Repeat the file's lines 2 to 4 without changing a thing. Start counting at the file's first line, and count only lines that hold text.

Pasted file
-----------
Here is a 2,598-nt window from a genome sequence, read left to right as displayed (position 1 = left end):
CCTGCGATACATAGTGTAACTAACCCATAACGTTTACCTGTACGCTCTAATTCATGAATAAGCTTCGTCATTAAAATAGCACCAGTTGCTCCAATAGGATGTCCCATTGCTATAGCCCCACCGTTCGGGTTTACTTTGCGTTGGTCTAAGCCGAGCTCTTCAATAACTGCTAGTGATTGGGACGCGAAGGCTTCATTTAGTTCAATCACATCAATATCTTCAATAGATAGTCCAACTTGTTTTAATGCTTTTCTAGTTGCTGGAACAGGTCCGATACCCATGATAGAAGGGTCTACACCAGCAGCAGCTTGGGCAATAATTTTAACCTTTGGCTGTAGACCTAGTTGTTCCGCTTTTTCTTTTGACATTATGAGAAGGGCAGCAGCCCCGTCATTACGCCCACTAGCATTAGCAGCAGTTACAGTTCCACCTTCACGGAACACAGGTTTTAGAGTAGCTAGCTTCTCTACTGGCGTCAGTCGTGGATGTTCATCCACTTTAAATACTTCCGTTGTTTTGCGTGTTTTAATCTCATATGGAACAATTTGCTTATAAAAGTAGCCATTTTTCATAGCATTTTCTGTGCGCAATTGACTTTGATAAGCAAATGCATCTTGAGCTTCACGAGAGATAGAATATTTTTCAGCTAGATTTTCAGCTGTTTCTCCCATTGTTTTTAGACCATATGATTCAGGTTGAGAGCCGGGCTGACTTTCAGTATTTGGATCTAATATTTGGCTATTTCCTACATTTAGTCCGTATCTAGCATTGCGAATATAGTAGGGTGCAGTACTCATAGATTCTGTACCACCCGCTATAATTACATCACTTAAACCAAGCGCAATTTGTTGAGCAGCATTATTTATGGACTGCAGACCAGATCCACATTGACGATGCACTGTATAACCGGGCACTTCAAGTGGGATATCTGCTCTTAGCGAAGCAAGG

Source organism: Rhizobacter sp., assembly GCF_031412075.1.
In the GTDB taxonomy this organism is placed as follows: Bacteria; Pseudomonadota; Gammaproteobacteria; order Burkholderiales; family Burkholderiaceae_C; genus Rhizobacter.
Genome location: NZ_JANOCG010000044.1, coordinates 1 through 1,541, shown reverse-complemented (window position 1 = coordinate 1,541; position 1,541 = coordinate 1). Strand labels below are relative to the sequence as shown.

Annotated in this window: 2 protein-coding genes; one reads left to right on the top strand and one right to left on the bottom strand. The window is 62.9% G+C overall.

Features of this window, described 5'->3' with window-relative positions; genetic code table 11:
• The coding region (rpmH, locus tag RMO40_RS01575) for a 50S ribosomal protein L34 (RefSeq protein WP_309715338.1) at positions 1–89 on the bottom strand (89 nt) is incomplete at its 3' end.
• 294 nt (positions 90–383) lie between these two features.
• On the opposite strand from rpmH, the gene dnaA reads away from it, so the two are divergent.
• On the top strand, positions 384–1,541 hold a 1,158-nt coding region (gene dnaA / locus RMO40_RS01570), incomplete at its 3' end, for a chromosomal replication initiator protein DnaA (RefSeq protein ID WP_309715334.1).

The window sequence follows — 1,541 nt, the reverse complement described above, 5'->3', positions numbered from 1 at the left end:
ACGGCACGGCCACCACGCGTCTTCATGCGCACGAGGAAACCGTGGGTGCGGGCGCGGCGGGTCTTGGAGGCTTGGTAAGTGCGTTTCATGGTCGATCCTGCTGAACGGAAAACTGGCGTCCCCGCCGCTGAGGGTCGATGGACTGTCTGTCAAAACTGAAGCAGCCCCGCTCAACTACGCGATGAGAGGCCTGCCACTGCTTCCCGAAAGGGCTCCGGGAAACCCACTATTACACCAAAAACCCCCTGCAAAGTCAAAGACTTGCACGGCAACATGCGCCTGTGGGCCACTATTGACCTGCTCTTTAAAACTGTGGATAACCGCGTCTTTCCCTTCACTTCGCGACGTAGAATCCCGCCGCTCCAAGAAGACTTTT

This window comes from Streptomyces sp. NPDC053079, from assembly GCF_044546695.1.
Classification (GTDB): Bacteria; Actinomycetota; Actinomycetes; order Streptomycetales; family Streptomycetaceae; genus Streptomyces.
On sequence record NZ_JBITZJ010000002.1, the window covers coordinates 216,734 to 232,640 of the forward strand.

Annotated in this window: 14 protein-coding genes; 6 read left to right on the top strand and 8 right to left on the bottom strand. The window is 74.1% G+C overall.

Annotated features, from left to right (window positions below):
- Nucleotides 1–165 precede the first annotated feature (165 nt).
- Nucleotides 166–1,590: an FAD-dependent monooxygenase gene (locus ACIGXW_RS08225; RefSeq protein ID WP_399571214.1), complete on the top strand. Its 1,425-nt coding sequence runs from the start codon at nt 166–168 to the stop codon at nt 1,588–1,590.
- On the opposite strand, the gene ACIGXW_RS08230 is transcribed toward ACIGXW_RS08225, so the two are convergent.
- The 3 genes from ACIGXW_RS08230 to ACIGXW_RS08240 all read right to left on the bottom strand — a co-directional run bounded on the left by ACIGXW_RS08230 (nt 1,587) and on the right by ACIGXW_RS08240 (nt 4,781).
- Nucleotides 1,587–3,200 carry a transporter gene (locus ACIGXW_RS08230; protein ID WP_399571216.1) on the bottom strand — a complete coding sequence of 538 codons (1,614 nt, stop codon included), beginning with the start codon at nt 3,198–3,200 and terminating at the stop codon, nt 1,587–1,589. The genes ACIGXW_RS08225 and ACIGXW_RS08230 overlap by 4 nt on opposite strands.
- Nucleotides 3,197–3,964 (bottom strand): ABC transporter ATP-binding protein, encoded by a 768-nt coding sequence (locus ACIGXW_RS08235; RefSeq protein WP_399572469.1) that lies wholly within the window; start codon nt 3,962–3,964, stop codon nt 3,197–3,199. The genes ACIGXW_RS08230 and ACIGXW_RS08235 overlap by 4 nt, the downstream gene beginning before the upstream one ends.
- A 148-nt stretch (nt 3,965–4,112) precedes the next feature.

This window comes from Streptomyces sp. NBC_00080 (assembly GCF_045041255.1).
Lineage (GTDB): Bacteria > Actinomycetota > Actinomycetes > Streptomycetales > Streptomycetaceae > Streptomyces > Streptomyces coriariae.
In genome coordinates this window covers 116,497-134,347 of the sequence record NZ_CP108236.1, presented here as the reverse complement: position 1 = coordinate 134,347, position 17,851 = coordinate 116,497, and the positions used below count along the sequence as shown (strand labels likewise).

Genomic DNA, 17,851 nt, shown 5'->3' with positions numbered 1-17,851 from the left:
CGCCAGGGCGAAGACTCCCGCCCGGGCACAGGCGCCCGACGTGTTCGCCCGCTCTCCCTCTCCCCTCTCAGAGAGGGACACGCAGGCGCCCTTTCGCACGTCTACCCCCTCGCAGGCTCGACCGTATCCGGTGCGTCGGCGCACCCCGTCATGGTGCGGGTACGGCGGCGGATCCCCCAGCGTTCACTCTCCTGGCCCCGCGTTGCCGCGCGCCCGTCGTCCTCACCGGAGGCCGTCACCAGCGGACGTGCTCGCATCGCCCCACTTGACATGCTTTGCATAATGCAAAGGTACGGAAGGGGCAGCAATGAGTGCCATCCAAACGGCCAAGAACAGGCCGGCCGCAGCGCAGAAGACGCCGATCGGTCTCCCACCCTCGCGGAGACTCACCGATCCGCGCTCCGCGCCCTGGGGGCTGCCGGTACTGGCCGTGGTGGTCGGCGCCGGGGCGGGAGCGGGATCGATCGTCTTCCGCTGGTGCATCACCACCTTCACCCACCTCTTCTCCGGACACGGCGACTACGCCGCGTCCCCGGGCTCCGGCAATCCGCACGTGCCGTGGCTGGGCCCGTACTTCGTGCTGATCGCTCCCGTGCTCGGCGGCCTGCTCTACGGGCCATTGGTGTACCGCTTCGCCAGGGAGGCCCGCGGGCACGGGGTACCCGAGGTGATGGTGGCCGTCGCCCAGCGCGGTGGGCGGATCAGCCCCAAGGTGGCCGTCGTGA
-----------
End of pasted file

CCTGCGATACATAGTGTAACTAACCCATAACGTTTACCTGTACGCTCTAATTCATGAATAAGCTTCGTCATTAAAATAGCACCAGTTGCTCCAATAGGATGTCCCATTGCTATAGCCCCACCGTTCGGGTTTACTTTGCGTTGGTCTAAGCCGAGCTCTTCAATAACTGCTAGTGATTGGGACGCGAAGGCTTCATTTAGTTCAATCACATCAATATCTTCAATAGATAGTCCAACTTGTTTTAATGCTTTTCTAGTTGCTGGAACAGGTCCGATACCCATGATAGAAGGGTCTACACCAGCAGCAGCTTGGGCAATAATTTTAACCTTTGGCTGTAGACCTAGTTGTTCCGCTTTTTCTTTTGACATTATGAGAAGGGCAGCAGCCCCGTCATTACGCCCACTAGCATTAGCAGCAGTTACAGTTCCACCTTCACGGAACACAGGTTTTAGAGTAGCTAGCTTCTCTACTGGCGTCAGTCGTGGATGTTCATCCACTTTAAATACTTCCGTTGTTTTGCGTGTTTTAATCTCATATGGAACAATTTGCTTATAAAAGTAGCCATTTTTCATAGCATTTTCTGTGCGCAATTGACTTTGATAAGCAAATGCATCTTGAGCTTCACGAGAGATAGAATATTTTTCAGCTAGATTTTCAGCTGTTTCTCCCATTGTTTTTAGACCATATGATTCAGGTTGAGAGCCGGGCTGACTTTCAGTATTTGGATCTAATATTTGGCTATTTCCTACATTTAGTCCGTATCTAGCATTGCGAATATAGTAGGGTGCAGTACTCATAGATTCTGTACCACCCGCTATAATTACATCACTTAAACCAAGCGCAATTTGTTGAGCAGCATTATTTATGGACTGCAGACCAGATCCACATTGACGATGCACTGTATAACCGGGCACTTCAAGTGGGATATCTGCTCTTAGCGAAGCAAGG

Source organism: Rhizobacter sp., assembly GCF_031412075.1.
In the GTDB taxonomy this organism is placed as follows: Bacteria; Pseudomonadota; Gammaproteobacteria; order Burkholderiales; family Burkholderiaceae_C; genus Rhizobacter.